It is true that on paper, these products show high amounts of polysaccharide, but most of these polysaccharides come from alpha glucans in the form of starches which provide no medicinal benefits.

This is an extremely important concept to understand when it comes to medicinal mushroom products as many products on the market show high polysaccharide numbers but fail to mention any beta-glucan numbers. From the above explanation, it is obvious that the need for beta-glucan testing cannot be overemphasized. Beta-glucan testing should be prioritised over general polysaccharide testing, to properly qualify these medicinal mushroom products in relation to their medicinal benefits.

A method known as the Megazyme method has been developed by Dr. Barry McCleary at Megazyme International. This has been used by the USDA and other peer-reviewed research to accurately measure the beta-glucan and alpha-glucan content in mushrooms. It has the ability to test all types of products such as mushroom powders, mushroom extracts, and mycelium powders. It can also detect soluble and insoluble (1-3)(1-6) beta-D-glucans and quantify the alpha-glucans that are starch to ascertain the presence of fillers such so grain in products.

High Polysaccharide Does Not Mean High Quality

Mushroom products that claim high amounts of polysaccharides can be very misleading considering that polysaccharides can also come from starches.

For example, the table above shows some mycelium products that are grown on grain. They all can claim more than sixty percent polysaccharides, but these are mainly from alpha glucans in the form of grain starch and these products contain very little beta-glucans, leaving the consumer with a mushroom product that is mainly grain, with little or no medicinal value.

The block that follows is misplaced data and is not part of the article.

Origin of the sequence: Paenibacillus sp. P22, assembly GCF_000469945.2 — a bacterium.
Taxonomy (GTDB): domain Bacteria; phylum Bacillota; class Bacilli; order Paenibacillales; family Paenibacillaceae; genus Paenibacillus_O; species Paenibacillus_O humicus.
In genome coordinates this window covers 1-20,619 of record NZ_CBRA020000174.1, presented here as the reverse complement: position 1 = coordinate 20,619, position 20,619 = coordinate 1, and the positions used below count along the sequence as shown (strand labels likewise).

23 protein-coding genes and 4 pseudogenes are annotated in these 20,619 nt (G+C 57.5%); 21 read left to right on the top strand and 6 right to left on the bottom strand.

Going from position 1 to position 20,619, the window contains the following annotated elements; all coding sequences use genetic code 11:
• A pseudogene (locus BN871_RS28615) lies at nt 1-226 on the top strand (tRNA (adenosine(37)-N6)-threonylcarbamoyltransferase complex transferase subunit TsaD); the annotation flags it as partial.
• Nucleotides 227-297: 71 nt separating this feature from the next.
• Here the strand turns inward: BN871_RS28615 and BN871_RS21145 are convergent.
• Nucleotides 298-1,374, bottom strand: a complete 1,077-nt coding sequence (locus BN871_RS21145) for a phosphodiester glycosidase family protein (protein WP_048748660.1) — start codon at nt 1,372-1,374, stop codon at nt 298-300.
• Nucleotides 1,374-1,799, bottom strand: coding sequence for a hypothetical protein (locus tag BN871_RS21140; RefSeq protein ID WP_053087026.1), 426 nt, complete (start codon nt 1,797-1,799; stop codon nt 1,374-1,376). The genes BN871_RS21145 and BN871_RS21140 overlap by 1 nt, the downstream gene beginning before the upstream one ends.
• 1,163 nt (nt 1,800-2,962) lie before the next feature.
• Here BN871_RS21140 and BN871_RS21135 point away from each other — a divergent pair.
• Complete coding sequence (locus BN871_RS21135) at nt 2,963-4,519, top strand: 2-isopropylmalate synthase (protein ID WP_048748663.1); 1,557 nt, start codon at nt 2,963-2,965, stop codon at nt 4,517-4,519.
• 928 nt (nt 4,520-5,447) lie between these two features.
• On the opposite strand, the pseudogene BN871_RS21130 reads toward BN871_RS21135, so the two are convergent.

Therefore, it is important that you do your own research into precisely how the product is made and make sure to look for products that show measurements of beta glucans.

In conclusion, it is vital to understand that there are various types of polysaccharides and that measuring polysaccharides for medicinal mushroom products is of no use. High amounts of polysaccharides is not an indicator of good quality and could as well be an indicator of poor quality.

A medicinal mushroom product should quantify the beta glucan content, which will help the in making an honest decision when selecting the right mushroom product.

At Qin Shan Tang, we use the Megazyme method to measure beta glucans and starch on all our products to demonstrate the potency and to confirm that they contain no fillers or grains.